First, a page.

Not bound by treaty on prohibition of nuclear weapons: Pakistan

Published on Jan 29, 2021 10:44 PM IST

“Accordingly, Pakistan does not consider itself bound by any of the obligations enshrined in this treaty. Pakistan stresses that this treaty neither forms a part of, nor contributes to the development of customary international law in any manner,” Pakistan's Foreign Office said.

The statement noted that none of the nuclear armed states, including Pakistan, took part in the negotiations of the treaty(Reuters)
The statement noted that none of the nuclear armed states, including Pakistan, took part in the negotiations of the treaty(Reuters)
PTI | , Islamabad

Pakistan on Friday said it was not bound by the treaty on the prohibition of nuclear weapons as it failed to take into account the interests of all stakeholders.

The Treaty on the Prohibition of Nuclear Weapons entered into force on January 22, culminating a decades-long campaign aimed at preventing a repetition of the US atomic bombings of Hiroshima and Nagasaki at the end of World War II.

Though hailed as a historic step by several nations, the treaty was opposed by the world's nuclear-armed countries, including the US, China, Russia, the UK and India. Japan also didn't support the pact.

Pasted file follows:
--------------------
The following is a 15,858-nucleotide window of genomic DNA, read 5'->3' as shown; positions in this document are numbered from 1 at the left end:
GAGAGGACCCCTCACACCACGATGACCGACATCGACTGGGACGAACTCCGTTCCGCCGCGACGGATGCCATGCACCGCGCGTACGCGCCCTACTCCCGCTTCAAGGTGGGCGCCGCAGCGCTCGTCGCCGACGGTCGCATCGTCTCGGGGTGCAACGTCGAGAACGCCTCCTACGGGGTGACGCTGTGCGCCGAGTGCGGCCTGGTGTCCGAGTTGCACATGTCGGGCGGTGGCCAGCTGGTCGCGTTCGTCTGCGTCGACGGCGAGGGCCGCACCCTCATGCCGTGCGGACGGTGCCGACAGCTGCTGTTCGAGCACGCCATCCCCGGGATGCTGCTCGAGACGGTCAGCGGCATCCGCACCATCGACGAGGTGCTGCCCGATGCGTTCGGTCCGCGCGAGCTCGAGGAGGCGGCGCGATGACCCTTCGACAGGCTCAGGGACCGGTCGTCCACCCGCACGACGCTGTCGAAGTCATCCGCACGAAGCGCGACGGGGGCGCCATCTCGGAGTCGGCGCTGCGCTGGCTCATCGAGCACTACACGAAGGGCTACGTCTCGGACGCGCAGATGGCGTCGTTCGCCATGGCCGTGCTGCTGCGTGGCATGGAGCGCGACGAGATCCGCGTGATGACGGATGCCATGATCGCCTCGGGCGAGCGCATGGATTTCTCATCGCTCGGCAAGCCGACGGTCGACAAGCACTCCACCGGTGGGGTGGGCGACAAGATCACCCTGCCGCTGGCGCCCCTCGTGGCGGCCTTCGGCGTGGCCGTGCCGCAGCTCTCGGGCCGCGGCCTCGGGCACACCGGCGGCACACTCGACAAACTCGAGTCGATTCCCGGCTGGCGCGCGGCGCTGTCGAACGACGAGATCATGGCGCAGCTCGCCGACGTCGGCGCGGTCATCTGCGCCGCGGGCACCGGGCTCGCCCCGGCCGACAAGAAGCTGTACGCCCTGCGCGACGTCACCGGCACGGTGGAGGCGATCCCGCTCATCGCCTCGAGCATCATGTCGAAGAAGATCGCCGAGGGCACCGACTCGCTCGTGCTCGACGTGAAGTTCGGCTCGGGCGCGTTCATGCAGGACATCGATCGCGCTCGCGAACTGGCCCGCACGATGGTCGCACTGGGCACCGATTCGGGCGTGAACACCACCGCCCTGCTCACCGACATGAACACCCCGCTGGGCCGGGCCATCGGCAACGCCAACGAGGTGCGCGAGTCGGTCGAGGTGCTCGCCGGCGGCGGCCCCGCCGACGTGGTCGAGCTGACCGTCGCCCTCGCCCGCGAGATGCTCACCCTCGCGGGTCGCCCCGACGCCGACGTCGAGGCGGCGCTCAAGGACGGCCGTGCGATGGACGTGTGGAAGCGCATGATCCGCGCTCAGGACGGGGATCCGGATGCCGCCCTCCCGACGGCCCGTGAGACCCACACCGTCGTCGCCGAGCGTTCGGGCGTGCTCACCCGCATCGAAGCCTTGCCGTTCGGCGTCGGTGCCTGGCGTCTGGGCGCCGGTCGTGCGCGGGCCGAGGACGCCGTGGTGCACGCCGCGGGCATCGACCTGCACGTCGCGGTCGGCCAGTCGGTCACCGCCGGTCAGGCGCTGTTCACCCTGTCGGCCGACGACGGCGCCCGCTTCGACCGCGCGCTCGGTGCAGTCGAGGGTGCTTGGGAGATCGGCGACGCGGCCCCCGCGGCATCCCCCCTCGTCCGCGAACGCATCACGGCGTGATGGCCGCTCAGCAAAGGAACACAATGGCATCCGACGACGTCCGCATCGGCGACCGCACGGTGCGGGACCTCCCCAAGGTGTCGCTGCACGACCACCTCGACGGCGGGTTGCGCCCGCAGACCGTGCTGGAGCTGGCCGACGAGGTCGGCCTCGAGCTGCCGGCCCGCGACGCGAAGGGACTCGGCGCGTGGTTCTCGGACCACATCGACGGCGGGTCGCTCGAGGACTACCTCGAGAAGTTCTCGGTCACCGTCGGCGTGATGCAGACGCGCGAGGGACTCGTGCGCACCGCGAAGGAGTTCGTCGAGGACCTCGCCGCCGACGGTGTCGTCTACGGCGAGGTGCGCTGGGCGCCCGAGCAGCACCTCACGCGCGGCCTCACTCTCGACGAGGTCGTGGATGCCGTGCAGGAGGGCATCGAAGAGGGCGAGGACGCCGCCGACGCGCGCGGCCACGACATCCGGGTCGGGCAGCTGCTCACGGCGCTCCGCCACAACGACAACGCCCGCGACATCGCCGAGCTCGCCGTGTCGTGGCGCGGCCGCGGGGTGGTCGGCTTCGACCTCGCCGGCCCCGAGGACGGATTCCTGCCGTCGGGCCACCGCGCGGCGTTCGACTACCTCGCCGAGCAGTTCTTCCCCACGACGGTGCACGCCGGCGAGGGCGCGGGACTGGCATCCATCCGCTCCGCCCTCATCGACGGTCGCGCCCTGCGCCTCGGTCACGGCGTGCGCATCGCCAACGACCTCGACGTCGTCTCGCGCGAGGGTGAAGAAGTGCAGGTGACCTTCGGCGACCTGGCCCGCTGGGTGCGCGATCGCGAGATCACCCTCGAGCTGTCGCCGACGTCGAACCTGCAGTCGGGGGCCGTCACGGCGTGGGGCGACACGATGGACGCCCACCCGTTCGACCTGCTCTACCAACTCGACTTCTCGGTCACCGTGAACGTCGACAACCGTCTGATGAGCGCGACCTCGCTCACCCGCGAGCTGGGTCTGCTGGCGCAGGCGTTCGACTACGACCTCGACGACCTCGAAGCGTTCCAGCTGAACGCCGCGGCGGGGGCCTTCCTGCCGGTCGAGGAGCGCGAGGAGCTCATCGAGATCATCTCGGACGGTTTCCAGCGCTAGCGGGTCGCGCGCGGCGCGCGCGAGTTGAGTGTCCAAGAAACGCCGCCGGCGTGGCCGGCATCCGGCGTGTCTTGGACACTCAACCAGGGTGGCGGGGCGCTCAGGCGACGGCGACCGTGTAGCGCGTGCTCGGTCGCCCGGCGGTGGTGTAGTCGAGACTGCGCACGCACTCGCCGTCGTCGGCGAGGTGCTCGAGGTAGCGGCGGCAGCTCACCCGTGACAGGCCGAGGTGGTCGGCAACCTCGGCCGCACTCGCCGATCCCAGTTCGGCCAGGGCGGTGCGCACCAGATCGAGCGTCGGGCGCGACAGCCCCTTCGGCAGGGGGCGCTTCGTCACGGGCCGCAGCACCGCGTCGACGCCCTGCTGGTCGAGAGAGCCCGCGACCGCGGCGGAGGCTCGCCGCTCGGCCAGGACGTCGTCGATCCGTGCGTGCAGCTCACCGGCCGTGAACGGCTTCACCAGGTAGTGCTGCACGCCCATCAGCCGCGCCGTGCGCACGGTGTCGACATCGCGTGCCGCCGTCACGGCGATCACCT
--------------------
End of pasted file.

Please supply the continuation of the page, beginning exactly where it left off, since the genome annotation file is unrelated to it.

The treaty, which was adopted in July 2017, was "negotiated outside the established UN disarmament negotiating forums," Pakistan's Foreign Office said in a statement.

“Accordingly, Pakistan does not consider itself bound by any of the obligations enshrined in this treaty. Pakistan stresses that this treaty neither forms a part of, nor contributes to the development of customary international law in any manner,” it said.

The statement noted that none of the nuclear armed states, including Pakistan, took part in the negotiations of the treaty which "failed to take on board the legitimate interests of all the stakeholders" and many non-nuclear armed states have also refrained from becoming parties to the agreement.

The foreign ministry underlined that the UN General Assembly at its first special session devoted to nuclear disarmament in 1978 had agreed by consensus that in the adoption of disarmament measures, the right of each state to security should be kept in mind.

It also agreed that at each stage of the disarmament process the objective would be undiminished security for all states at the lowest possible level of armaments and military forces, the ministry said.

This objective, it said, can only be achieved as a cooperative and universally agreed undertaking, through a consensus-based process involving all the relevant stakeholders, which results in equal and undiminished security for all states.

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